'I'm afraid I've nothing much to suggest of any very practical sort,' Hilda answered, with a slight sigh; 'but at least I should like to talk with him about the matter. Something must be done for these two poor young people, you know, Mr. Berkeley. Something must really be done to help them.'

'Then you're interested in them, Miss—ur—ur—ah, yes—are you?'

'Look at my eyes,' Hilda said plumply. 'Are they very red, Mr. Berkeley?'

'Well....ur...yes, if I may venture to say so to a lady,' the old shoemaker answered hesitatingly, with unwonted gallantry. 'I should say they were a trifle, ur, just a trifle roseate, you know.'

'Quite so,' Hilda went on, seriously. 'That's it. They're red with crying. I've been crying like a baby all the morning with that poor, dear, sweet little angel of a Mrs. Le Breton.'

'Then you're a great friend of hers, I suppose,' the Progenitor suggested mildly.

'Never set eyes on her in my life before this morning, on the contrary,' Hilda continued in her garrulous fashion. 'But, oh, Mr. Berkeley, if you'd only seen that dear little woman, crying as if her heart would break, and telling me that dear Ernest was dying, actually dying; why—there—excuse me—I can't help it, you know; we women are always crying about something or other, aren't we?'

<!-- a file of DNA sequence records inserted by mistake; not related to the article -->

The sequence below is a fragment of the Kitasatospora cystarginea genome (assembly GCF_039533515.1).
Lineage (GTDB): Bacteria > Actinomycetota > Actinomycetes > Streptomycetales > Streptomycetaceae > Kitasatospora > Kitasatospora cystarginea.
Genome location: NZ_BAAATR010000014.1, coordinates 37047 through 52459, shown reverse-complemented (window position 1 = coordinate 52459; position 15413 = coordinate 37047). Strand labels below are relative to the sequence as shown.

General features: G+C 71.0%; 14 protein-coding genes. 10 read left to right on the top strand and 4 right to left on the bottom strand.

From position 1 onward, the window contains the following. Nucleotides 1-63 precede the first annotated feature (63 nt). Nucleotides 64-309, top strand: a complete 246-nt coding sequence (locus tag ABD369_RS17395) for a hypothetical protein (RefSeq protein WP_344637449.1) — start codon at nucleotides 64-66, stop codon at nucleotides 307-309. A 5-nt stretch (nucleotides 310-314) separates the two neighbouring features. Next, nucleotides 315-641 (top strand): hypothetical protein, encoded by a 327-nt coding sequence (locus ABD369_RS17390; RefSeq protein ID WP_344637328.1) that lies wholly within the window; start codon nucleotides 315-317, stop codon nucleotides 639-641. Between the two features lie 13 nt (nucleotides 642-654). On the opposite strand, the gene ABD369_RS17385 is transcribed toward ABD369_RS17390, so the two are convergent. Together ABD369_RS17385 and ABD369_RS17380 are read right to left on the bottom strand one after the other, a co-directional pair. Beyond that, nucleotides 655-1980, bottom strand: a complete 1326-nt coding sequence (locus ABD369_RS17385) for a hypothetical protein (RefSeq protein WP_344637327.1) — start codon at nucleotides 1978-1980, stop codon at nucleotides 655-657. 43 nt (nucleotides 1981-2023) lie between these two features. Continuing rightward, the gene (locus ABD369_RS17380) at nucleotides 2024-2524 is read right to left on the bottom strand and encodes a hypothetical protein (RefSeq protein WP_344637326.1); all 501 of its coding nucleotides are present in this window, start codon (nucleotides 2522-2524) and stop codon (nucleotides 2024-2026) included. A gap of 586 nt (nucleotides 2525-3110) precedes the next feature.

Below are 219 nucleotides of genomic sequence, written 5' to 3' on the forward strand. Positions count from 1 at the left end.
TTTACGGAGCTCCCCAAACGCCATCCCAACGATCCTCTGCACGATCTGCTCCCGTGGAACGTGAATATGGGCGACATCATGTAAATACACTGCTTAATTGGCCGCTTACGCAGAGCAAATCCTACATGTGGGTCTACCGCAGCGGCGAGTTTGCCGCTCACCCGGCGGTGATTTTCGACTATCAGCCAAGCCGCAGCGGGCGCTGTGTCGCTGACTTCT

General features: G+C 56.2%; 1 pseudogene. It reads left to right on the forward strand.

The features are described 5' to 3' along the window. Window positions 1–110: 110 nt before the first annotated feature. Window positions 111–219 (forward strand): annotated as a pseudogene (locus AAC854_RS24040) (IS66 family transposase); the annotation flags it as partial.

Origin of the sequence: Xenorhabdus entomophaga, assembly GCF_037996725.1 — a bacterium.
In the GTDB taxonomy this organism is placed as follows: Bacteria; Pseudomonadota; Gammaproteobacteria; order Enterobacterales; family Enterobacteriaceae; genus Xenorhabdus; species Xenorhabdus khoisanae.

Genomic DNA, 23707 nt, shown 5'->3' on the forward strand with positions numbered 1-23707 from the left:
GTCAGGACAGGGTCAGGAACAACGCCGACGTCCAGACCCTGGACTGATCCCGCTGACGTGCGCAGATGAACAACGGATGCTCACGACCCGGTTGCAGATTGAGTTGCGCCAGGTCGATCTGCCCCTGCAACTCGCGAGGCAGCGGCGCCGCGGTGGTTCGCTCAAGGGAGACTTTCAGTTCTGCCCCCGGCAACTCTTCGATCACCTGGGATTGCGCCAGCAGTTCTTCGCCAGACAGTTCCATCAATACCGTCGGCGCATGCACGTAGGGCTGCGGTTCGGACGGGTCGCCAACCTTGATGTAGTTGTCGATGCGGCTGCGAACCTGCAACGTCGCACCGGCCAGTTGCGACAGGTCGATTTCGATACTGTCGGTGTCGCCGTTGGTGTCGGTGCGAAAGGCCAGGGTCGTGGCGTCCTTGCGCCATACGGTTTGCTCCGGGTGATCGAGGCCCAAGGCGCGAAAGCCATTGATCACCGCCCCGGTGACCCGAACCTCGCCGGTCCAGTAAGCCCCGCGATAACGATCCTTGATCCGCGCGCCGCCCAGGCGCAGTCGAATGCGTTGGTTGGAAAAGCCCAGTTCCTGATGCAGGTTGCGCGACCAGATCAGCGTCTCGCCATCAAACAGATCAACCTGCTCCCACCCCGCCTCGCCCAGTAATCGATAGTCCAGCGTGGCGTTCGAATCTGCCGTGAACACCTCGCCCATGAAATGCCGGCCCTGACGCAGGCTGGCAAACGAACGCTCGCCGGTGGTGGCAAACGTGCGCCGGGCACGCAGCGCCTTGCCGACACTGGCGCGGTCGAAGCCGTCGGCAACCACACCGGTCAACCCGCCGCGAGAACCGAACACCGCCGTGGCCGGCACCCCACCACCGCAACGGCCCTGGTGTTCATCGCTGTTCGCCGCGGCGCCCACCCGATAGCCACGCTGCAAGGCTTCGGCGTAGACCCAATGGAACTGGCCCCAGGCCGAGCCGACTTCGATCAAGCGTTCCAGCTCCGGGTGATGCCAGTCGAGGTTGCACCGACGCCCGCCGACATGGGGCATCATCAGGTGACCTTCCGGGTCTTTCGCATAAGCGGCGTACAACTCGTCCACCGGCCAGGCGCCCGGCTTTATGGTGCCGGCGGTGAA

The old man laid his hand on hers quietly. 'Don't mind ME, my dear,' he said with genuine tenderness. 'Don't mind me a bit; I'm only an old shoemaker, as I dare say you've heard before now; but I know you'll be the better for crying—women always are—and tears shed on somebody else's account are never thrown away, my dear, are they?'

Hilda took his hand between hers, and wiping her eyes once more whispered softly, 'No, Mr. Berkeley, no; perhaps they're not; but oh, they're so useless; so very, very, very useless. Do you know, I never felt my own powerlessness and helplessness in all my life so much as I did at that dear, patient little Mrs. Le Breton's this very morning. There I sat, knowing she was in dire need of money for her poor husband, and wanting sufficient food and drink, perhaps, for herself, and him, and the dear darling baby; and in my hand in my muff I had my purse there with five tenners—Bank of England ten-pound uotes, you know—fifty pounds altogether, rolled up inside it; and I would have given anything if only I could have pulled them out and made them a present to her then and there; and I couldn't, you see: and, oh, Mr. Berkeley, isn't it terrible to look at them? And then, before I left, poor Mr. Le Breton himself came in, and I was quite shocked to see him. I used to know him a few years ago, and even then he wasn't what you'd call robust by any means; but now, oh, dear me, he does look so awfully ill and haggard and miserable that it quite made me break down again, and I cried about him before his very face; and the moment I got away, I said to the coachman, "Jenkins, drive straight off to the Embankment at Chelsea;" and here I am, you see, waiting to talk with your clever son about it; for, really, Mr. Berkeley, the poor Le Bretons haven't got a single friend anywhere like your son Arthur.'